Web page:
Art of Hindu Worship at Sackler

By Ahmed, Fauzia | The Washington Times (Washington, DC), July 27, 1996 | Go to article overview

Art of Hindu Worship at Sackler


Ahmed, Fauzia, The Washington Times (Washington, DC)


In the middle of the main lobby of the Arthur Sackler Gallery, surrounded by the curious eyes of onlookers, stands an abstract object: a group of 11 linga (male) made of crystal, set into a colored, marble-based yoni (female).

Some look confused, trying to figure out the image's symbolism; others pass by without a second glance. Perhaps this is the purpose of "Puja: Expressions of Hindu Devotion," an exhibit of 125 works that examine various objects of Hindu worship, in media ranging from bronze to granite, from wood to shell. The works date from the ninth to the 20th century.

Puja is the act of showing reverence to a god through rituals, songs and dance. The spiritual connection between the devotee and the god is facilitated

through an object or a deity. Pujas are conducted in shrines located at temples, in homes or outdoors.

Amit Chibber, 21, blushes as a friend asks him if the object in the main lobby symbolizes male and female sexual organs.

"Use your imagination," he says, red-faced.

Linga, shaped as a male sexual organ, represents Shiva, the Hindu god, surrounded by serpents or sperms. Yoni, shaped as a female sexual organ, represents his wife, Parvati. This abstract image represents the omnipotent force of the Hindu god. The 11 linga, referred to as "Ekadase Rudras" or 11 primal forms of Shiva, represent a powerful cluster of cosmic forces that emanate from the god.

Richa Chander, a student at Cornell University, visiting with her parents says, "Sex is not merely looked at for procreation or indulgence, but as energy. In energy there is god, so in sexuality there is god."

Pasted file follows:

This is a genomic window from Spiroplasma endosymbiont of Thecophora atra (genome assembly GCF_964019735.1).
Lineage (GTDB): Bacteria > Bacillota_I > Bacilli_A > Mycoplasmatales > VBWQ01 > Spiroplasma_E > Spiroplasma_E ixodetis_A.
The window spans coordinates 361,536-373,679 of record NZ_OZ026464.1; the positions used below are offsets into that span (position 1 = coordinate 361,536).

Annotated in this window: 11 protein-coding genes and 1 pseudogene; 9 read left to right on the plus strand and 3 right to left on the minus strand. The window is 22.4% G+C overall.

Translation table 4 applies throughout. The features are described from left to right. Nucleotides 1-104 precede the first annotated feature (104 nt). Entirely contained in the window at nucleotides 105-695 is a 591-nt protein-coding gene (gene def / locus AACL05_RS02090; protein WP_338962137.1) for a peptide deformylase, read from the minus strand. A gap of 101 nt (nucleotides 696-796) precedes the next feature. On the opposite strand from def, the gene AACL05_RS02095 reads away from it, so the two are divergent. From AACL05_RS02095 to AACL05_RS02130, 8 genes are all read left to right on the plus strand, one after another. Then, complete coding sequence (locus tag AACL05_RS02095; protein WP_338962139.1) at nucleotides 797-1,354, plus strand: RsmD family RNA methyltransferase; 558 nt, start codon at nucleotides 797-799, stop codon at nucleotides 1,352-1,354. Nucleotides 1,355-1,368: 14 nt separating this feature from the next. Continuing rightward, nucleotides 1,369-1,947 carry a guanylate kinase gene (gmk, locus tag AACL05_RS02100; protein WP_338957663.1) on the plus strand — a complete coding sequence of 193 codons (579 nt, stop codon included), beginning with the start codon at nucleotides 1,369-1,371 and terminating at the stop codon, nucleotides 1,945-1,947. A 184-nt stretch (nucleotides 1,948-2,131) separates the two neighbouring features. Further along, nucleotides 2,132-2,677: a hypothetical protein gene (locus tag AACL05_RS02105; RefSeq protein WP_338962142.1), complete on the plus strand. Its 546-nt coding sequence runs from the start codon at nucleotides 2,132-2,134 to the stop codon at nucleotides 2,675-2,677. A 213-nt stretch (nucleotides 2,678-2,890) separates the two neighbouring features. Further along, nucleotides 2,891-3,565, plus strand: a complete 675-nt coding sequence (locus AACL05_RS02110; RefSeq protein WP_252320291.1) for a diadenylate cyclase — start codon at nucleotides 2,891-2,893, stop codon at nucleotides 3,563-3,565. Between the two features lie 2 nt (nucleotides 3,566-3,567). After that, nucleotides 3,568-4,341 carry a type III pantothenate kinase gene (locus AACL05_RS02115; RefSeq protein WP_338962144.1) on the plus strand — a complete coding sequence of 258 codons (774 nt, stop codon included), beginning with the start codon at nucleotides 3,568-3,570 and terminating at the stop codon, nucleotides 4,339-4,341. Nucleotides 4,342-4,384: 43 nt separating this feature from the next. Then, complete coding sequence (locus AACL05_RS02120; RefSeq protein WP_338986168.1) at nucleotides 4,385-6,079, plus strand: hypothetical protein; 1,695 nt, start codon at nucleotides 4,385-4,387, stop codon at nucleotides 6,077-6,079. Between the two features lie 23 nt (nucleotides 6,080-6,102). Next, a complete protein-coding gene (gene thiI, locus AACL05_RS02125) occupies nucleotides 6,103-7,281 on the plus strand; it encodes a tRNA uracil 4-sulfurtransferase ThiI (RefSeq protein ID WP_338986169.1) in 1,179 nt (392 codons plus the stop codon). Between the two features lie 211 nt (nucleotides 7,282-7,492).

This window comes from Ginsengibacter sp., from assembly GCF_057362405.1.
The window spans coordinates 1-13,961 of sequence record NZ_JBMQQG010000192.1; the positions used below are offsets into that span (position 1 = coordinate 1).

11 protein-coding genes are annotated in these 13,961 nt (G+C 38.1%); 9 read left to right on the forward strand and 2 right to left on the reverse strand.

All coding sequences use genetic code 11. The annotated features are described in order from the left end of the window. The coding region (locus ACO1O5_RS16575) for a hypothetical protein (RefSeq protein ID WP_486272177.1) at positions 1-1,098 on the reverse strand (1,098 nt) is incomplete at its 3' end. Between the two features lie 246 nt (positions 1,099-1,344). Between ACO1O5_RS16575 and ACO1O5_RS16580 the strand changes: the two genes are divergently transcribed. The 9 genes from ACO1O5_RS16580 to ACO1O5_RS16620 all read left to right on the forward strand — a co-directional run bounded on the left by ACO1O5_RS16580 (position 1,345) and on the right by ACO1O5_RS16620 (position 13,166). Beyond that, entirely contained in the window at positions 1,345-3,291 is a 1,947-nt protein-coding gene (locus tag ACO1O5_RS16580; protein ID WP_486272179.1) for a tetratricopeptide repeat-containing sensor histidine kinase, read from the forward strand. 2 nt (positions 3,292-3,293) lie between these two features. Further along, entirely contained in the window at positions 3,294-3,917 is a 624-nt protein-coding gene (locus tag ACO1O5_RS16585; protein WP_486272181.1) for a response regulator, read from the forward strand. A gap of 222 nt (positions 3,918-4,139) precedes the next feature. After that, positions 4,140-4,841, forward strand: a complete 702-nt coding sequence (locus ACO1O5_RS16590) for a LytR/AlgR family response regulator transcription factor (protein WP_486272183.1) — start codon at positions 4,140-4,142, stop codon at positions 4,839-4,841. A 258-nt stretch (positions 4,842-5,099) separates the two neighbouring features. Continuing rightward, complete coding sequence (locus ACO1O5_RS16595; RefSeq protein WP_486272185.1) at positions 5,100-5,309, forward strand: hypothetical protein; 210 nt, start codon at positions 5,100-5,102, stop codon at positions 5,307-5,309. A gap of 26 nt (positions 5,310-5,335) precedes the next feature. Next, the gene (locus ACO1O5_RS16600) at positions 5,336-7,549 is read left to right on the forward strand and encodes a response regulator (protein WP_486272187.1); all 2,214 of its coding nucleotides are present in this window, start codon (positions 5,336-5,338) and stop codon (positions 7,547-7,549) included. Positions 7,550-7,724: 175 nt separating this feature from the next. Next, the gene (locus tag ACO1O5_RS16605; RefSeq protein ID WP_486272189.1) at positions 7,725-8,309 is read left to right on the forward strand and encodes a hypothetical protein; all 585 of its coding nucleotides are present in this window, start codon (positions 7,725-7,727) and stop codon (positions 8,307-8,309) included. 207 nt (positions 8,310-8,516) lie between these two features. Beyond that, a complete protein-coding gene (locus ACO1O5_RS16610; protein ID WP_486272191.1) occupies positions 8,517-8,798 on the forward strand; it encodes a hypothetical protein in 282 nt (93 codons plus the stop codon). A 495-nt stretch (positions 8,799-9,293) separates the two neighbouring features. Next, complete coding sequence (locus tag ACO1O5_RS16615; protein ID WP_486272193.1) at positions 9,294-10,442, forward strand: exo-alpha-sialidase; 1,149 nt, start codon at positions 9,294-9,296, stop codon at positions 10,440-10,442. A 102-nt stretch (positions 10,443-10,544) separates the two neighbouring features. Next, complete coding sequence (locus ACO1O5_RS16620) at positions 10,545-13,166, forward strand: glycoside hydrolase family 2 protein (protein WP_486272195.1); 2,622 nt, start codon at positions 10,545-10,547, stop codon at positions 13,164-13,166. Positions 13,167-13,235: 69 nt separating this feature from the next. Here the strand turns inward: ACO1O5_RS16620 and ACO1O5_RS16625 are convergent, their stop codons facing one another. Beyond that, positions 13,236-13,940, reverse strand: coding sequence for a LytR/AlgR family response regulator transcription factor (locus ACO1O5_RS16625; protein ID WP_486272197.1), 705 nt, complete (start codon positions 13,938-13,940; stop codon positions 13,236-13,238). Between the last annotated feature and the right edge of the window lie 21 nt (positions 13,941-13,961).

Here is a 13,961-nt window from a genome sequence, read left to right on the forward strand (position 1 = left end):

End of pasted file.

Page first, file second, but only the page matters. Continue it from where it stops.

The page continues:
Another section examines these various shrines and the three principle deities: Shiva (the creator and destroyer), Vishnu (the preserver) and the goddess Devi (the protecting mother). Visitors watch a video to learn how pujas take place in different places.

Jyoti Chandler, a professor at the University of Wisconsin at Stevens Point says, "There is no clear-cut thought behind Hinduism. There are three different ways to get close to the god, she says. One can pursue the god intellectually, through good actions or devotion.

"Most people start by worshipping deities because a lot of people don't have higher intellectual capacity to look beyond that," Ms. Chandler says. "One starts with the basic denominator, then moves on to a higher level of thought and the deity becomes unnecessary."

A retired clergyman, William Wegener, says Hinduism, unlike Christianity, is not institutionalized. …

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